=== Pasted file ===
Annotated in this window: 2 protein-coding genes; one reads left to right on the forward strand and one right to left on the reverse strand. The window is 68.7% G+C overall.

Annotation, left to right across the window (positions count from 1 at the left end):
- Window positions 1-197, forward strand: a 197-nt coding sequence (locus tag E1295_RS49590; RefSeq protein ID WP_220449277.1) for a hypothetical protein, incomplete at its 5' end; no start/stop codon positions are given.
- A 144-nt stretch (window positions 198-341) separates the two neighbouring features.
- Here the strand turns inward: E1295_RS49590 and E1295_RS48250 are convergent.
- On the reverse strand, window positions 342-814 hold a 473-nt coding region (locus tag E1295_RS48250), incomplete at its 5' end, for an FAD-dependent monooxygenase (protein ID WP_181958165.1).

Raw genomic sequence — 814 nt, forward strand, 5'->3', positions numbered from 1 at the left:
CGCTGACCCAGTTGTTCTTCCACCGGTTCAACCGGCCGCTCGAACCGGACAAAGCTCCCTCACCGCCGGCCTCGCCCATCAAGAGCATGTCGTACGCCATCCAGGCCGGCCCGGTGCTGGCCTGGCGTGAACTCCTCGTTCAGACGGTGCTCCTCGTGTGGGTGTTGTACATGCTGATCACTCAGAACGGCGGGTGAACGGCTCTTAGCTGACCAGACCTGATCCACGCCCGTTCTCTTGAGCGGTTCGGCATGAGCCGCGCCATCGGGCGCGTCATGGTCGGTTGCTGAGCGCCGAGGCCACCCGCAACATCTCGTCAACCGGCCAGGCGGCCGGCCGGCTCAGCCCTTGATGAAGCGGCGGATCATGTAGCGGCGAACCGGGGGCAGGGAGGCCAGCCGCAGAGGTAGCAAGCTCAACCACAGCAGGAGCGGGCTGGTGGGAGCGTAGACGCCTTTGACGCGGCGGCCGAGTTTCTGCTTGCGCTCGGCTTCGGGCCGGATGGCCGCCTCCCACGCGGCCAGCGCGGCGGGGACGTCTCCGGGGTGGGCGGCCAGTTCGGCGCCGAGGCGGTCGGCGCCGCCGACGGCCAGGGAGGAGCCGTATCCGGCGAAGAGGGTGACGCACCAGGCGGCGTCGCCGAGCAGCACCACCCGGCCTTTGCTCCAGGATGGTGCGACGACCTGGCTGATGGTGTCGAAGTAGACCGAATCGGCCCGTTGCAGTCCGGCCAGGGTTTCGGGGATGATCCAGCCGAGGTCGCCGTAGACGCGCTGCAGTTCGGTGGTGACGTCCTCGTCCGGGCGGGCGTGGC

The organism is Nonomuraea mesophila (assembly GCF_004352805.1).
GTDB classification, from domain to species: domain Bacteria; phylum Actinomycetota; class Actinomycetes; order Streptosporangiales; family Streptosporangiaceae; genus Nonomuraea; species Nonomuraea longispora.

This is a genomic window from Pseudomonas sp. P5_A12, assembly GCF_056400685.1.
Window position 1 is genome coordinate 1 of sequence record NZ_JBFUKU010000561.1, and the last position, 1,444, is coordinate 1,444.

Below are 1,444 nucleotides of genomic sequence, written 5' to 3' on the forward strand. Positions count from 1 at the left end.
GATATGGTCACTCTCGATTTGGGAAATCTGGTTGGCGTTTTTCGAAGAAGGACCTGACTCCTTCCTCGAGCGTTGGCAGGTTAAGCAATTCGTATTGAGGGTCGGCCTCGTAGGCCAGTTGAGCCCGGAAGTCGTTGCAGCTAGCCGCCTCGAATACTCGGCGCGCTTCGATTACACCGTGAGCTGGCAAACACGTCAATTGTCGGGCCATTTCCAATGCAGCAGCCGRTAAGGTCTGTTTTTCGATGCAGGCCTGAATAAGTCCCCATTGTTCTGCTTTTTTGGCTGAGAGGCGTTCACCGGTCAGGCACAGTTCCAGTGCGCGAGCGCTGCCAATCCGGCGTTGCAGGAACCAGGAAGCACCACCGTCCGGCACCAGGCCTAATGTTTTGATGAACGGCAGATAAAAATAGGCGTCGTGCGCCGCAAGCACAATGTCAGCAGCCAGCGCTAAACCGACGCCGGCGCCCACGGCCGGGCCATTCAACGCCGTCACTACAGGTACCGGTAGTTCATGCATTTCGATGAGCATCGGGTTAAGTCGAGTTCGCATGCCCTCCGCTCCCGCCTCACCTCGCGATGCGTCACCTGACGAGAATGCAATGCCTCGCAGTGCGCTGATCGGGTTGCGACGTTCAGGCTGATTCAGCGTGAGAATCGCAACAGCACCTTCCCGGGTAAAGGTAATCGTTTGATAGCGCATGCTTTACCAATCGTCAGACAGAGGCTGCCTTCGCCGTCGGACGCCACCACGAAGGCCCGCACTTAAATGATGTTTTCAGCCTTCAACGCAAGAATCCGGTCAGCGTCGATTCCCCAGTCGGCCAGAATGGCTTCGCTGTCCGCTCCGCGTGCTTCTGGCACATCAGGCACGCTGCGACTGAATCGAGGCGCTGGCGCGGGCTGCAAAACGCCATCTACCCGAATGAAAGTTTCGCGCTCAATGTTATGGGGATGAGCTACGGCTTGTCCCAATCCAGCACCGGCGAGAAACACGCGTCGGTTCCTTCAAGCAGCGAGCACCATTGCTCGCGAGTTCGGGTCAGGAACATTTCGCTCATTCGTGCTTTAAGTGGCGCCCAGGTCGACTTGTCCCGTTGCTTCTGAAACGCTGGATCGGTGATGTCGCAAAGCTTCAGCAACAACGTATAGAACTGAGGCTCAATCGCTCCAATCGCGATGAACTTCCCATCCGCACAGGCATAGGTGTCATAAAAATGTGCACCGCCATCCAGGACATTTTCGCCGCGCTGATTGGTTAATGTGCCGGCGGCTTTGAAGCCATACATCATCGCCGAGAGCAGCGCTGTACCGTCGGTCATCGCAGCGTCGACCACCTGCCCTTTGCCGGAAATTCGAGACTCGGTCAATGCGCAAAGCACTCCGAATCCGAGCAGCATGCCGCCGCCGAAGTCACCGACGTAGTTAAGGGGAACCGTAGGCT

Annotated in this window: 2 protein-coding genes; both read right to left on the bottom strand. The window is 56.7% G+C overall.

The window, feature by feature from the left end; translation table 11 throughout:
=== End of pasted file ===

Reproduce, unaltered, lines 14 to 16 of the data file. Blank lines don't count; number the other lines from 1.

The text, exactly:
GATATGGTCACTCTCGATTTGGGAAATCTGGTTGGCGTTTTTCGAAGAAGGACCTGACTCCTTCCTCGAGCGTTGGCAGGTTAAGCAATTCGTATTGAGGGTCGGCCTCGTAGGCCAGTTGAGCCCGGAAGTCGTTGCAGCTAGCCGCCTCGAATACTCGGCGCGCTTCGATTACACCGTGAGCTGGCAAACACGTCAATTGTCGGGCCATTTCCAATGCAGCAGCCGRTAAGGTCTGTTTTTCGATGCAGGCCTGAATAAGTCCCCATTGTTCTGCTTTTTTGGCTGAGAGGCGTTCACCGGTCAGGCACAGTTCCAGTGCGCGAGCGCTGCCAATCCGGCGTTGCAGGAACCAGGAAGCACCACCGTCCGGCACCAGGCCTAATGTTTTGATGAACGGCAGATAAAAATAGGCGTCGTGCGCCGCAAGCACAATGTCAGCAGCCAGCGCTAAACCGACGCCGGCGCCCACGGCCGGGCCATTCAACGCCGTCACTACAGGTACCGGTAGTTCATGCATTTCGATGAGCATCGGGTTAAGTCGAGTTCGCATGCCCTCCGCTCCCGCCTCACCTCGCGATGCGTCACCTGACGAGAATGCAATGCCTCGCAGTGCGCTGATCGGGTTGCGACGTTCAGGCTGATTCAGCGTGAGAATCGCAACAGCACCTTCCCGGGTAAAGGTAATCGTTTGATAGCGCATGCTTTACCAATCGTCAGACAGAGGCTGCCTTCGCCGTCGGACGCCACCACGAAGGCCCGCACTTAAATGATGTTTTCAGCCTTCAACGCAAGAATCCGGTCAGCGTCGATTCCCCAGTCGGCCAGAATGGCTTCGCTGTCCGCTCCGCGTGCTTCTGGCACATCAGGCACGCTGCGACTGAATCGAGGCGCTGGCGCGGGCTGCAAAACGCCATCTACCCGAATGAAAGTTTCGCGCTCAATGTTATGGGGATGAGCTACGGCTTGTCCCAATCCAGCACCGGCGAGAAACACGCGTCGGTTCCTTCAAGCAGCGAGCACCATTGCTCGCGAGTTCGGGTCAGGAACATTTCGCTCATTCGTGCTTTAAGTGGCGCCCAGGTCGACTTGTCCCGTTGCTTCTGAAACGCTGGATCGGTGATGTCGCAAAGCTTCAGCAACAACGTATAGAACTGAGGCTCAATCGCTCCAATCGCGATGAACTTCCCATCCGCACAGGCATAGGTGTCATAAAAATGTGCACCGCCATCCAGGACATTTTCGCCGCGCTGATTGGTTAATGTGCCGGCGGCTTTGAAGCCATACATCATCGCCGAGAGCAGCGCTGTACCGTCGGTCATCGCAGCGTCGACCACCTGCCCTTTGCCGGAAATTCGAGACTCGGTCAATGCGCAAAGCACTCCGAATCCGAGCAGCATGCCGCCGCCGAAGTCACCGACGTAGTTAAGGGGAACCGTAGGCT

Annotated in this window: 2 protein-coding genes; both read right to left on the bottom strand. The window is 56.7% G+C overall.

The window, feature by feature from the left end; translation table 11 throughout: